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Wayfarer

Evading Archie

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Since escaping death on a die roll from an AA hit, I have been fairly corkscrewing the B.E. around when caught by AA - Yossarian would be proud! Reading pilots memoirs, they seem to laconically refer to changing altitude to put the AA gunners off, and I'm sure I am being unrealistically frantic (I know that reconnaissance aircraft often had to keep flying straight to get the job done) .

I was wondering what other people do when caught in AA, and how much difference it really makes in OFF as to whether you are hit or not?

 

Wayfarer

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Flying only scouts, and not crossing the lines as often as you have to, I still have missions like "Airfield attacks",

when I have to go right into it. Flak is sometimes very dense, when there are two airfields close together.

All I can do is to zigzag; I never fly longer than about 10 - 15 seconds in the same direction. And it seems to work.

I can't remember the last time I was hit by Flak.

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I must admit I am one of those fidget pilots I never fly straight and level I wander the sky with the whims of the clouds... so far Me and old Mr Archie have never had an arguement... Saying that fidgeting round the sky like I do makes it harder for an opponent to get a line on me and shoot me down... and I an generally seen roaming the wide skies in a Sopwith Strutter...

 

Best plan don't fly straight and level...

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.

 

Excellent advice uncleal. That is the practice I follow, and as you say, it's less threatening in the early war, but downright scary by 1918.

 

.

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Just curious...does anyone know how AA is actually modeled in CSF3. Does CSF3 actually model the travelling AA-shell (an AA gun aims, shoots, then the shell flies with an actual trajectory and travel-time from gun to explosion). Or is it simply an instantaneous 'spawn' of a flak burst randomly generated around a target plane.

 

If flak is modelled realistically then weaving will help to keep you away from the flak. If flak is just modeled as "instantaneous randomized spawns" then weaving would have no effect, as the 'mosquito cloud' of flak will instantly follow you no matter what maneuvers you try.

 

Any thoughts?

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Just curious...does anyone know how AA is actually modeled in CSF3. Does CSF3 actually model the travelling AA-shell (an AA gun aims, shoots, then the shell flies with an actual trajectory and travel-time from gun to explosion). Or is it simply an instantaneous 'spawn' of a flak burst randomly generated around a target plane.

 

If flak is modelled realistically then weaving will help to keep you away from the flak. If flak is just modeled as "instantaneous randomized spawns" then weaving would have no effect, as the 'mosquito cloud' of flak will instantly follow you no matter what maneuvers you try.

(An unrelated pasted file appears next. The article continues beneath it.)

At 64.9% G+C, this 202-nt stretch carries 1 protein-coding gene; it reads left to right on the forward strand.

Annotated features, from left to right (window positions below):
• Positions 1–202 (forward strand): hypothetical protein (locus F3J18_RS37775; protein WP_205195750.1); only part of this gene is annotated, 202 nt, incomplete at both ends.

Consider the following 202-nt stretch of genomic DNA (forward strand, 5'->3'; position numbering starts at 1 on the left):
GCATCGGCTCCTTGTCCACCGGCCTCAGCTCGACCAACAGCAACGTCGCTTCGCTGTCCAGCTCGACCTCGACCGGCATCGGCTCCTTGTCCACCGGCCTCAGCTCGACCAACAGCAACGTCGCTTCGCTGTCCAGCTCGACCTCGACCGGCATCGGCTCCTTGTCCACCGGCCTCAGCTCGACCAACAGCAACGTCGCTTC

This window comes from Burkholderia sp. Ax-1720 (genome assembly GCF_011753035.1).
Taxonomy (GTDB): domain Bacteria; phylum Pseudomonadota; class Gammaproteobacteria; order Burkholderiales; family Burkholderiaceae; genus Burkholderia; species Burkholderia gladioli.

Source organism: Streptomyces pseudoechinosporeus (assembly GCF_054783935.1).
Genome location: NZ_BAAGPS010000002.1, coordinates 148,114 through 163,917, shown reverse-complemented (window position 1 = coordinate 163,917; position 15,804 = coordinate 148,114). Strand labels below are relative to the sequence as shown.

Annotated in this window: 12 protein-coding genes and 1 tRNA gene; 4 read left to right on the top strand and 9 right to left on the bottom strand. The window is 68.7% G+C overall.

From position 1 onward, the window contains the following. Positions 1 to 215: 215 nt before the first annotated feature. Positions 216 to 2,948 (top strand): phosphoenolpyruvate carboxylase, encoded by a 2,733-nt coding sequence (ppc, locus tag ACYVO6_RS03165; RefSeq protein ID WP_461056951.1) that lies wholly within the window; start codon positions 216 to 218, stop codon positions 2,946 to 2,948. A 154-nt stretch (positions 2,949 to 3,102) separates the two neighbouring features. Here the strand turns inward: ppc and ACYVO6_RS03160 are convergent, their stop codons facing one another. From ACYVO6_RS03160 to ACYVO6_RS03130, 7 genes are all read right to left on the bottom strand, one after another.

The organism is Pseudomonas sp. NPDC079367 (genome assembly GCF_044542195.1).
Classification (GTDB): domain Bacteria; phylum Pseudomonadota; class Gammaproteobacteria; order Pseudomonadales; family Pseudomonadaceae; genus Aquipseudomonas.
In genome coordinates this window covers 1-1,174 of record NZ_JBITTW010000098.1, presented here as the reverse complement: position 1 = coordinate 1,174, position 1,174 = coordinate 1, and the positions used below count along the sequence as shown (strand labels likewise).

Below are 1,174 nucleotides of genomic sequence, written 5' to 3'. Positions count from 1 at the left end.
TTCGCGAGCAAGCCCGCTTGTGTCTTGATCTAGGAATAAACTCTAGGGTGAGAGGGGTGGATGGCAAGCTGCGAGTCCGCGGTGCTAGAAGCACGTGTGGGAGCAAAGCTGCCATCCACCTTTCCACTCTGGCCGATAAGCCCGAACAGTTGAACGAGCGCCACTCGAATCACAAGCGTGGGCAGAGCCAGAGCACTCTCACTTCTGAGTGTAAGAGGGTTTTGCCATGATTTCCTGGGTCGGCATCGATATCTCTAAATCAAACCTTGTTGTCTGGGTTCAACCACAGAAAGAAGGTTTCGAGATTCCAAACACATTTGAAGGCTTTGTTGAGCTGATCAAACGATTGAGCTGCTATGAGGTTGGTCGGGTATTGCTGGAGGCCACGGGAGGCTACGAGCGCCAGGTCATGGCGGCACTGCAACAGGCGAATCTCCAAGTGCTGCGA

Any thoughts?

 

 

That is essentially what I was thinking. If it is modelled, I was wondering how/if adjustment by the AA crews would be factored in. I don't know if that is possible.

Of course, Hellshade's method gets round the entire troublesome issue!

Edited by Wayfarer

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Just curious...does anyone know how AA is actually modeled in CSF3. Does CSF3 actually model the travelling AA-shell (an AA gun aims, shoots, then the shell flies with an actual trajectory and travel-time from gun to explosion). Or is it simply an instantaneous 'spawn' of a flak burst randomly generated around a target plane.

 

If flak is modelled realistically then weaving will help to keep you away from the flak. If flak is just modeled as "instantaneous randomized spawns" then weaving would have no effect, as the 'mosquito cloud' of flak will instantly follow you no matter what maneuvers you try.

 

Any thoughts?

 

Well, one thing I know for sure; if it does spawn instantaneously as you say. It does not spawn just around you. I often can find enemy flights by observing friendly AA fire.

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Guest British_eh

Hi there,

 

The fellow to talk to is Bletchley. He is keenly aware of FLAK and the historical reality of such. He also has a bit of an understanding of what the parameters of it are according to OFF. It would seem it is modeled on the CFS3 WWII FLAK, and unless a Dev can confirm it is different, then we have to assume that is the case. Not sure why it would be different for OFF as it is hard coded.

 

WIth regards to FLAK, good advice here. One other comment. You may wish to consider the Sticky : attachicon.gif Survival In the Air Series - OFF- Pilot primers and Workshop Settings . There is currently a Post which does give Workshop Settings for FLAK and such. The current "1915 - June 1916" is being revised, but from what I remember, FLAK has not changed. What may have changed is the Missions that meet the SIA - RSS. This may change what Missions you do fly and thus survival chances.

In addition, a new SIA - RSS for the following time frame is also coming out, July 1016 - March 1917.